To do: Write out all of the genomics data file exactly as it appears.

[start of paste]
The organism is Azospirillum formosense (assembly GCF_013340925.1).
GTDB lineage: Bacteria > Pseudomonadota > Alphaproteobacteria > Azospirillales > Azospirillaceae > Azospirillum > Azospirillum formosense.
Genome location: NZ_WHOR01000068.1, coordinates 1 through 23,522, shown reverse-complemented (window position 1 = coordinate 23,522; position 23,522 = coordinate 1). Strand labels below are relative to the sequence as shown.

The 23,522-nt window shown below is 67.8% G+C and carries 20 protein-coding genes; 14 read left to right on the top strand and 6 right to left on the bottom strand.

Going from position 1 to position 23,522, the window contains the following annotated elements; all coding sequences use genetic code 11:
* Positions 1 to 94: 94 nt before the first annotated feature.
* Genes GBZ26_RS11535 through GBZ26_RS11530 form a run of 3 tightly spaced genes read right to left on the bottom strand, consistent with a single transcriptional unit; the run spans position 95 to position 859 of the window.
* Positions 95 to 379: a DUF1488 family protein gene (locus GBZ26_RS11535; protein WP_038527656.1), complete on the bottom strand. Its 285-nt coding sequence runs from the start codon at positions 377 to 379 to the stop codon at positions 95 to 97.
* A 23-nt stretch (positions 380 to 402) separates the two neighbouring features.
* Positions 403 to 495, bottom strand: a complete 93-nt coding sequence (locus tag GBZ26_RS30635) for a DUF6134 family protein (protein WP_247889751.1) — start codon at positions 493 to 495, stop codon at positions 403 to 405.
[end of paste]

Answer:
The organism is Azospirillum formosense (assembly GCF_013340925.1).
GTDB lineage: Bacteria > Pseudomonadota > Alphaproteobacteria > Azospirillales > Azospirillaceae > Azospirillum > Azospirillum formosense.
Genome location: NZ_WHOR01000068.1, coordinates 1 through 23,522, shown reverse-complemented (window position 1 = coordinate 23,522; position 23,522 = coordinate 1). Strand labels below are relative to the sequence as shown.

The 23,522-nt window shown below is 67.8% G+C and carries 20 protein-coding genes; 14 read left to right on the top strand and 6 right to left on the bottom strand.

Going from position 1 to position 23,522, the window contains the following annotated elements; all coding sequences use genetic code 11:
* Positions 1 to 94: 94 nt before the first annotated feature.
* Genes GBZ26_RS11535 through GBZ26_RS11530 form a run of 3 tightly spaced genes read right to left on the bottom strand, consistent with a single transcriptional unit; the run spans position 95 to position 859 of the window.
* Positions 95 to 379: a DUF1488 family protein gene (locus GBZ26_RS11535; protein WP_038527656.1), complete on the bottom strand. Its 285-nt coding sequence runs from the start codon at positions 377 to 379 to the stop codon at positions 95 to 97.
* A 23-nt stretch (positions 380 to 402) separates the two neighbouring features.
* Positions 403 to 495, bottom strand: a complete 93-nt coding sequence (locus tag GBZ26_RS30635) for a DUF6134 family protein (protein WP_247889751.1) — start codon at positions 493 to 495, stop codon at positions 403 to 405.